Your Typical Anecdotal Opening
This past December I discovered that, as with many high-tech toys and devices, I despise GPS navigation systems.
The university was closed for winter break and I didn’t have to teach again until mid-January, so Jen and I decided to take a short anniversary trip—our thirteenth. We chose Richmond, Virginia, for the Edgar Allan Poe museum, the many antique and book shops in Carytown, and because it’s close to Jen’s parents (in other words, free babysitting for our four kids). The in-laws’ Honda is much too small to carry our abundant progeny, so it seemed only natural that we would swap vehicles for the weekend. My father-in-law, being the considerate man that he is, even programmed his GPS to direct us to our hotel. “Just follow the directions,” he said. “You can’t miss it,” he said.
But after thirteen years, I guess he doesn’t know his son-in-law as well as he thinks. Coming into the city, I followed the sweetly feminine computerized voice, at the same time keeping a careful eye on the car’s odometer.
“Turn left 3.2 miles.”
“Turn left onto I-95 North.”
“Exit point one miles.”
Wait a second. Didn’t she say---
One wrong turn, and we were lost in downtown Richmond. And not the “good” side of town, either.
Now I’d looked at a map before we began the trip so, after half an hour of turns and double backs, we finally stumbled on Cary Street, and I had a vague idea where we were. I turned off the GPS and headed west. Ten minutes later we arrived at our destination, exhausted and completely stressed. All because I trusted that wicked computer wench.
Just thirty seconds with a map, and none of this would have happened. Thirty seconds with a map, and we’d have already been checked into our room and opening a bottle of wine.
The Real Point
All of the above is just to point out that I'm the type of person who likes—no, needs—to plan ahead. To me, the phrase “fly by the seat of your pants” has never sounded remotely fun or adventurous but…well, quite painful. I won’t even sit down to write the first sentence of a book or a short story until I’ve worked out the ending in my head. I may not know every detail of the journey (whether literal or narrative), but I know I’m wasting my time if I don’t at least know where I’m going before I start trying to get there. So though it is not until this coming April, the staff at Relief has been for the past six months making preparations for quite a showing at the Calvin Festival of Faith and Writing. And these preparations are really starting to speed up.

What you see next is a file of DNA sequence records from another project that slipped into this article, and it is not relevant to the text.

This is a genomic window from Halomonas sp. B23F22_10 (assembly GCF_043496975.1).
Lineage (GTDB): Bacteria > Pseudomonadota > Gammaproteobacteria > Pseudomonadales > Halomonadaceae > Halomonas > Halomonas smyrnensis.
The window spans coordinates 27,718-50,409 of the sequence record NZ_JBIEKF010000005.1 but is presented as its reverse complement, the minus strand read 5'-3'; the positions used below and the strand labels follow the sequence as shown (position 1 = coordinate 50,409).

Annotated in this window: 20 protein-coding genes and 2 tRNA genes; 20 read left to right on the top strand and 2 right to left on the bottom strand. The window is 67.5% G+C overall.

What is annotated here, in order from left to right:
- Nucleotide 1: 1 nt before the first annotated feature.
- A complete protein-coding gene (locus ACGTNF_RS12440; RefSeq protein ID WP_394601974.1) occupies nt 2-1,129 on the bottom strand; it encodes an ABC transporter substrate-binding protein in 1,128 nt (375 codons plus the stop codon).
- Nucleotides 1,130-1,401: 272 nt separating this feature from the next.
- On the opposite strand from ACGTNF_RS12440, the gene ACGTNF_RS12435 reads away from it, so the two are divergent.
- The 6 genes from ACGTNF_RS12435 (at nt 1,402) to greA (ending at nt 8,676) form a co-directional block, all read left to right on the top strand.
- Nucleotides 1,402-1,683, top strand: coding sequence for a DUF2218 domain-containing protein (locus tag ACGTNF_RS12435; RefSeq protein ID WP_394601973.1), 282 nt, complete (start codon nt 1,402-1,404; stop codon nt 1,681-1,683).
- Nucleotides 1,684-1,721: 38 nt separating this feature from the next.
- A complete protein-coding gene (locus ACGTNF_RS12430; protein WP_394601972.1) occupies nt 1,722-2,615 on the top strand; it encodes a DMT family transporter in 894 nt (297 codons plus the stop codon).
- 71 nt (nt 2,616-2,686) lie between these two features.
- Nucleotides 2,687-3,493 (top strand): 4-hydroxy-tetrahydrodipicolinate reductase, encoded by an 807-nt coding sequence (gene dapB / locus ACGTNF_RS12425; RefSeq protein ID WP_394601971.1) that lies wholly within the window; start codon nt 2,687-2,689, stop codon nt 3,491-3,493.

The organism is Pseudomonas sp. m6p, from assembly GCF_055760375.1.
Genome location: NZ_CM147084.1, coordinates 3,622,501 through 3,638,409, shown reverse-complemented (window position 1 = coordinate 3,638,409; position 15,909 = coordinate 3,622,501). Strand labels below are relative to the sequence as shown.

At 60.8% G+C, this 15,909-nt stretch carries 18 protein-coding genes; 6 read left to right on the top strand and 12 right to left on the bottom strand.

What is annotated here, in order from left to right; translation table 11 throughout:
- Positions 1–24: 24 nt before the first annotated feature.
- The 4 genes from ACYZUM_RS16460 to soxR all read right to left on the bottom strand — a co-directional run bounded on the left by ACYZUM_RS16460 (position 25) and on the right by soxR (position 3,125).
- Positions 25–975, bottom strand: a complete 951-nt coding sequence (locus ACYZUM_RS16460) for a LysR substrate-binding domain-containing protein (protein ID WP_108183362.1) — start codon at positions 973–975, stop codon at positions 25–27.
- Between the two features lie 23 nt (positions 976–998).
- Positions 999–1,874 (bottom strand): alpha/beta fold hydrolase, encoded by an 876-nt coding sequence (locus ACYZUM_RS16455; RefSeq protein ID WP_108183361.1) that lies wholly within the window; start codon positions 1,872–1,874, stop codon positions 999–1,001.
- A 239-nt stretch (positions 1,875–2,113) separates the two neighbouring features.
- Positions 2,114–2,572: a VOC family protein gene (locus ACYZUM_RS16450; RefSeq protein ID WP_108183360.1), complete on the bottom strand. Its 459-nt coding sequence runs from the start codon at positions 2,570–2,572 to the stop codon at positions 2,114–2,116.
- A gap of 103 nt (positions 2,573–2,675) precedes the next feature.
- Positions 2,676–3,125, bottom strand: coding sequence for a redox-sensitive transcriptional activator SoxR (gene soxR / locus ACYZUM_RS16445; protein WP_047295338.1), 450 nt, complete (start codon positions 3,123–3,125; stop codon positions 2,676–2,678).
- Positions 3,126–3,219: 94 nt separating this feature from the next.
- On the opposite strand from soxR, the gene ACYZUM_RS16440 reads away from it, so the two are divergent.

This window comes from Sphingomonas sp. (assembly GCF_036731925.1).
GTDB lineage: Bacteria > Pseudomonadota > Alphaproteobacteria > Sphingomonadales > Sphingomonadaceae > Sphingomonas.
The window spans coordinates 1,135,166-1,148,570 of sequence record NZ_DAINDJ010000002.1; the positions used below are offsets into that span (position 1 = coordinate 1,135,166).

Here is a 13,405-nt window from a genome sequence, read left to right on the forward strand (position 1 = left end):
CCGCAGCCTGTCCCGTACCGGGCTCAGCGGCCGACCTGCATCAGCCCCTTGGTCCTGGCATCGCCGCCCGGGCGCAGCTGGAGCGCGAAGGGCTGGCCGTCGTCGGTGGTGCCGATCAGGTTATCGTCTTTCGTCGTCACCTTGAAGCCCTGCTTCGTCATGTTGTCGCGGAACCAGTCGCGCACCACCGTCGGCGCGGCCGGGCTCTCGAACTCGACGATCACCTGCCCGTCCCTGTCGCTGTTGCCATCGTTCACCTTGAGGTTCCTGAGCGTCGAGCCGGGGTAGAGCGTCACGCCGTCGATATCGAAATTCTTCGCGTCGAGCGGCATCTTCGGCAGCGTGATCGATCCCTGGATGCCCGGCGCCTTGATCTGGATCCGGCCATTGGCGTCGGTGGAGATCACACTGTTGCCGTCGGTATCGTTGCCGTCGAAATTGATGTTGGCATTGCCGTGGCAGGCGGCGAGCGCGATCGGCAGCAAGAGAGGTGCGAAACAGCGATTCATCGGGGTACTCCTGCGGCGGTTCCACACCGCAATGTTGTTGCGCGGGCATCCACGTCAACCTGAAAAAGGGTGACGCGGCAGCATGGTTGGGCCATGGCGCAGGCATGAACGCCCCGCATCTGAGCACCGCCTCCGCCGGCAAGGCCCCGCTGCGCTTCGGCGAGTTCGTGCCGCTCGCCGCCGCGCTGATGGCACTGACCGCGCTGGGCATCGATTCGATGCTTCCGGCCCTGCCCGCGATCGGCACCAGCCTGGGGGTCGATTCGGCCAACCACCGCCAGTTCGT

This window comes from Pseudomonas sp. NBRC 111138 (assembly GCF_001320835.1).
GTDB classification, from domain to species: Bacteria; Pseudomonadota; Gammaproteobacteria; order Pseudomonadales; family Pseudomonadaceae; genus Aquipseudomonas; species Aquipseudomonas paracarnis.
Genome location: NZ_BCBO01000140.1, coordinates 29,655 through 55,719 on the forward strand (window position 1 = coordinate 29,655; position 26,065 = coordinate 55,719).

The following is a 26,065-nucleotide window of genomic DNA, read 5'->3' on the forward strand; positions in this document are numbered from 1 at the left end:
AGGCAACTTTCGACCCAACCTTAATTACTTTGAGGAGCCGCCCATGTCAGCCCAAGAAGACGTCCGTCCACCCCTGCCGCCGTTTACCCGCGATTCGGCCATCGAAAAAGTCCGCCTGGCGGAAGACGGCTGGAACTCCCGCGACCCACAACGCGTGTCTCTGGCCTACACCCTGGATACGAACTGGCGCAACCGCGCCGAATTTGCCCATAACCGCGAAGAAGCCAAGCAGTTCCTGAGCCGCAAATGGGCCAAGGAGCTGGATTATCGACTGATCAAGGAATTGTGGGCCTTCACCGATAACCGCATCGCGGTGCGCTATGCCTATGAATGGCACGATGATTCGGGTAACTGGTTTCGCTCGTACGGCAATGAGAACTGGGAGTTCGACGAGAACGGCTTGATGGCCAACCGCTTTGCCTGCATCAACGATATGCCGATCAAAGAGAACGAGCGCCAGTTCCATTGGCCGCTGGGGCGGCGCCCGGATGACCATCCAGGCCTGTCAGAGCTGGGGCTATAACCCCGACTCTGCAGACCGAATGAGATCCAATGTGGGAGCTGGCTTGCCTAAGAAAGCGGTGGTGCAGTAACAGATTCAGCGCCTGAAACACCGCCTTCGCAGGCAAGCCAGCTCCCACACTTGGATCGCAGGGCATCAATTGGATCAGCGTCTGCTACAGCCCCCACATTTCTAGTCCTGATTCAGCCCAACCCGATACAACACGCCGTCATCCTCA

This year we will have a booth in the exhibition hall to sell recent and back issues of the journal. With some help from Midnight Diner Editor, Michelle Pendergrass, and authors Michael Snyder and J. Mark Bertrand, we’ll also be presenting a panel discussion during the concurrent sessions. There will be lots of games and giveaways and a circus monkey performing Glenn Beck impersonations. (Okay, I lied about that last part, but if we find one, we’ll make it happen.)
What Does This Have To Do With You?
And yet, all our careful planning aside, there are three specific things we need to get to Calvin. First, as I’ve learned since taking the Editor’s chair, what Relief and probably any journal needs more than anything is people who are willing to actually do things. In this case, that would be little things like helping to man a book table, or passing out flyers, or just spreading the word about the journal. So if you’re going to the Calvin Festival and you’re interested in being a Relief volunteer, please contact me at email@example.com.
Second—and this one is tough for me to even bring up—the Calvin Festival is, essentially, a book fair, so Relief will obviously need books to sell. And books cost money. The last year has been hard on businesses nationwide. Much more so for non-profit Christian literary journals, many of which have folded since the last Calvin Festival in 2008. Relief is fortunate to even still be around, and more fortunate to have completely sold out of Issues 3.1 and 3.2. But that good luck leaves us now with no inventory of our most recent books, and Issue 4.1 may not be complete by April. In short, we need to print another run of 3.2 before Calvin, and we’ll have to get on that very soon. If you are interested in helping to support Relief by donating to put a few books on our table, email me at the address above for details. Your donation will go much further than you may realize, and we will welcome and appreciate any gift, no matter how small.
Third and final, I’d like to ask you to pray for the Relief staff over the next couple months. We are volunteers ourselves, most of us working full-time jobs and then some, and then putting many extra hours of our precious little free time into this journal simply because we love it and the authors we publish. Prepping for a conference like this is a big undertaking, and it only heaps more onto a very tall mountain of things to be done. So please mention us to the Father when you can.